The plates thus derive energy for their motion from their environment instead of carrying a fuel tank. Varying the catalysts or the peroxide concentration varies their speed. The asymmetric position of the platinum engine under each semicircular plate drives them into circulating movements. Which way they twirl depends on which side the engine sits.

If two plates that rotate in the same direction stick together, the assembly also rotates in that direction. If two oppositely rotating plates unite, their tendencies cancel out, and the pair moves more or less in a straight line.

So even in this very simple system a new property - straight-line motion - appears when the rotating individuals get together. "We believe", say the researchers, "that assemblies of tens or hundreds of components may show substantially more complex behaviours".

References
  1. Ismagilov, R. F., Schwartz, A., Bowden, N. & Whitesides, G. M. Autonomous movement and self-assembly. Angewandte Chemie International Edition, 41, 652 - 654, (2002).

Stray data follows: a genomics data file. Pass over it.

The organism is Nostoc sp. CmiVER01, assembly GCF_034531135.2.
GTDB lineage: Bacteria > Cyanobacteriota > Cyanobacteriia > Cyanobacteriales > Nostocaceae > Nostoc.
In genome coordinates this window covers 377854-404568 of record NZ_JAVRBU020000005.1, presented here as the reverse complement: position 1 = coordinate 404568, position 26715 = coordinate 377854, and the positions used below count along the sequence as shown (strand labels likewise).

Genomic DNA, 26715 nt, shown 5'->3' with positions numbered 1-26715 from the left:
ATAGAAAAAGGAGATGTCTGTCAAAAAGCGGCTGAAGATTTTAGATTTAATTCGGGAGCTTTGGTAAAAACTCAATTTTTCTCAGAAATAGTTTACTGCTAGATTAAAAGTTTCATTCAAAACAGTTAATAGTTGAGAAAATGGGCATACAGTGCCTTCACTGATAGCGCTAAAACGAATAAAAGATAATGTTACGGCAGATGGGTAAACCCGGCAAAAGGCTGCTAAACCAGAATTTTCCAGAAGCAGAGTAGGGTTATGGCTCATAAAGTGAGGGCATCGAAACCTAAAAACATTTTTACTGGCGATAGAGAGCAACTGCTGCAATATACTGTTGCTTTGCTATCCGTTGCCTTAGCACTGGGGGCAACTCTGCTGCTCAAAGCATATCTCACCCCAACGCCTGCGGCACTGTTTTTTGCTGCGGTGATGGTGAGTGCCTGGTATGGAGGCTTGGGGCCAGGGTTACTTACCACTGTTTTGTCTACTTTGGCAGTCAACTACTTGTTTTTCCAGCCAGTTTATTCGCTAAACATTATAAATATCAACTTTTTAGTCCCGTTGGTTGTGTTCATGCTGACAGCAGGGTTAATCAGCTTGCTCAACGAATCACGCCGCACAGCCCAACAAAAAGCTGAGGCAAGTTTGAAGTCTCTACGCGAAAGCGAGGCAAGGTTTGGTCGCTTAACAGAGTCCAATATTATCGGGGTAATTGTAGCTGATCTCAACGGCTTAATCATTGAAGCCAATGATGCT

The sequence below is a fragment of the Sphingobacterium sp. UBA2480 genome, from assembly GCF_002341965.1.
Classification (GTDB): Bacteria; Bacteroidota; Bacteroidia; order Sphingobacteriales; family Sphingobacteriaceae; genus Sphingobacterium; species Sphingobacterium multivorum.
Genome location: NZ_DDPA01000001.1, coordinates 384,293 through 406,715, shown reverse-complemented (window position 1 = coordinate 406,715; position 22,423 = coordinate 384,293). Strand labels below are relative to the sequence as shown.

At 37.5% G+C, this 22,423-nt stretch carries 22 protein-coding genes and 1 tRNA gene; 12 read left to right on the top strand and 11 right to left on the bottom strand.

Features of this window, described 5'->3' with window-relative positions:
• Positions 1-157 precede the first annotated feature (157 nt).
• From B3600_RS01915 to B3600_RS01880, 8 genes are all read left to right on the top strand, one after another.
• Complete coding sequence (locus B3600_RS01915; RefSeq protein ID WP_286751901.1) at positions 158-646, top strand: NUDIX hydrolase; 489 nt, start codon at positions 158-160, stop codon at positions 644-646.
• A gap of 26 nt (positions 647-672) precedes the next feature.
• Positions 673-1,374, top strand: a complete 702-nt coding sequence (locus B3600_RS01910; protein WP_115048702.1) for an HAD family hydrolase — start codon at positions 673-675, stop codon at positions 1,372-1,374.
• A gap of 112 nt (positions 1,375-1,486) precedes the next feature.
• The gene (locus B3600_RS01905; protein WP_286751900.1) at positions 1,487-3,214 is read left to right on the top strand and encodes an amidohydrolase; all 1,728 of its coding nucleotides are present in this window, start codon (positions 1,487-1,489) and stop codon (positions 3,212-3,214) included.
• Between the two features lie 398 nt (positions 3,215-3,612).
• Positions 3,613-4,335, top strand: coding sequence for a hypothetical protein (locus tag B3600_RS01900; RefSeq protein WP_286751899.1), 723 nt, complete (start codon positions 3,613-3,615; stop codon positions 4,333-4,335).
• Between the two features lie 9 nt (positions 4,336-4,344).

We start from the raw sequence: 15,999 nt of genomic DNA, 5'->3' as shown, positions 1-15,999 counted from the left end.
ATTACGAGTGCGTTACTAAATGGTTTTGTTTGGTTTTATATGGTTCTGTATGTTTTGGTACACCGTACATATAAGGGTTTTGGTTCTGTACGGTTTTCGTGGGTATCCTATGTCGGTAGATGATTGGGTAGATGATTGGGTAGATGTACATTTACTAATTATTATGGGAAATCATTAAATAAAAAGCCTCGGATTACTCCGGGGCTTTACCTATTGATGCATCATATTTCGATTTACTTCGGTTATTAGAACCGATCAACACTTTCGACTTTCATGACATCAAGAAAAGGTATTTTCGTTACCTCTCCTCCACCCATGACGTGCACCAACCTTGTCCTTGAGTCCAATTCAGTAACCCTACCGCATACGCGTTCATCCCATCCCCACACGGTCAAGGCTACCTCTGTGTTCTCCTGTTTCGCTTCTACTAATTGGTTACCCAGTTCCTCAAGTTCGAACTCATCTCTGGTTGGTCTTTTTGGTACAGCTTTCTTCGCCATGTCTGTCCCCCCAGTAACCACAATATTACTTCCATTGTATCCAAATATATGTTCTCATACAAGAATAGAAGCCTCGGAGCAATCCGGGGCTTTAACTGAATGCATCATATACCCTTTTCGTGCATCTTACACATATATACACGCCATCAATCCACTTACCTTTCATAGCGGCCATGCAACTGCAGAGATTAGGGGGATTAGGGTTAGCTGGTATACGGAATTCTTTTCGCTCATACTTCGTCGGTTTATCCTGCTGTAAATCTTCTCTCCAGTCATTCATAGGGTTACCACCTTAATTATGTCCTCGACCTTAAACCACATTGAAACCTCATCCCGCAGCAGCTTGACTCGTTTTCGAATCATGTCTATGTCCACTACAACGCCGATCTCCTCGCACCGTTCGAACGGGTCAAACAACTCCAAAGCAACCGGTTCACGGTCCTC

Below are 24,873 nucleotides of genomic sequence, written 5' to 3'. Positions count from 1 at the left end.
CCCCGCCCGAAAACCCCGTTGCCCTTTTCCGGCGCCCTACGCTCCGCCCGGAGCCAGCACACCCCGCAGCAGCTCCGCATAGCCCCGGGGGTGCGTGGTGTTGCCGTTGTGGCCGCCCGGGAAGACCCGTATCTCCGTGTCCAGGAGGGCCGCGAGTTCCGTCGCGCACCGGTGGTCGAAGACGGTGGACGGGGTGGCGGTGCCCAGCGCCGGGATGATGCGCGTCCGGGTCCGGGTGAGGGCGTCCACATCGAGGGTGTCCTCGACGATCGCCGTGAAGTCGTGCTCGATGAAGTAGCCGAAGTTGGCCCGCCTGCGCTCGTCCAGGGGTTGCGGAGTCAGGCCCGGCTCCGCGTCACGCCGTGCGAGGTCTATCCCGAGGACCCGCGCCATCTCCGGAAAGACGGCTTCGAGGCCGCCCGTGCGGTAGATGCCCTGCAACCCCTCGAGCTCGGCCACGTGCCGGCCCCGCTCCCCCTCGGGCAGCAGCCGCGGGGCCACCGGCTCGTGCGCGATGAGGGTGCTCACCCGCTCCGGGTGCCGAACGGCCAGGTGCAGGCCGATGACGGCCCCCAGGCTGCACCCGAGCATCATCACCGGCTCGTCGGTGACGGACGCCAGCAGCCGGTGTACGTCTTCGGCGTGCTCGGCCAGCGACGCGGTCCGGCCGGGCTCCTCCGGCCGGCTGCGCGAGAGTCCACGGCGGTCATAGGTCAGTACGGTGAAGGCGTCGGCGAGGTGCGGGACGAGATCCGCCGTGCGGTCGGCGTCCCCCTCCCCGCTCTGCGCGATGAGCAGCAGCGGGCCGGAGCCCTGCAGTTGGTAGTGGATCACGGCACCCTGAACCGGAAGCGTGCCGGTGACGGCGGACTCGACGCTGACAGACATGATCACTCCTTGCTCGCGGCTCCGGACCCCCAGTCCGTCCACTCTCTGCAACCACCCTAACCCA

PHILIP BALL | Nature News Service

More articles from Life Sciences:

nachricht Symbiotic bacteria: from hitchhiker to beetle bodyguard
28.04.2017 | Johannes Gutenberg-Universität Mainz

nachricht Nose2Brain – Better Therapy for Multiple Sclerosis
28.04.2017 | Fraunhofer-Institut für Grenzflächen- und Bioverfahrenstechnik IGB

All articles from Life Sciences >>>

The most recent press releases about innovation >>>

Die letzten 5 Focus-News des innovations-reports im Überblick:

Im Focus: Making lightweight construction suitable for series production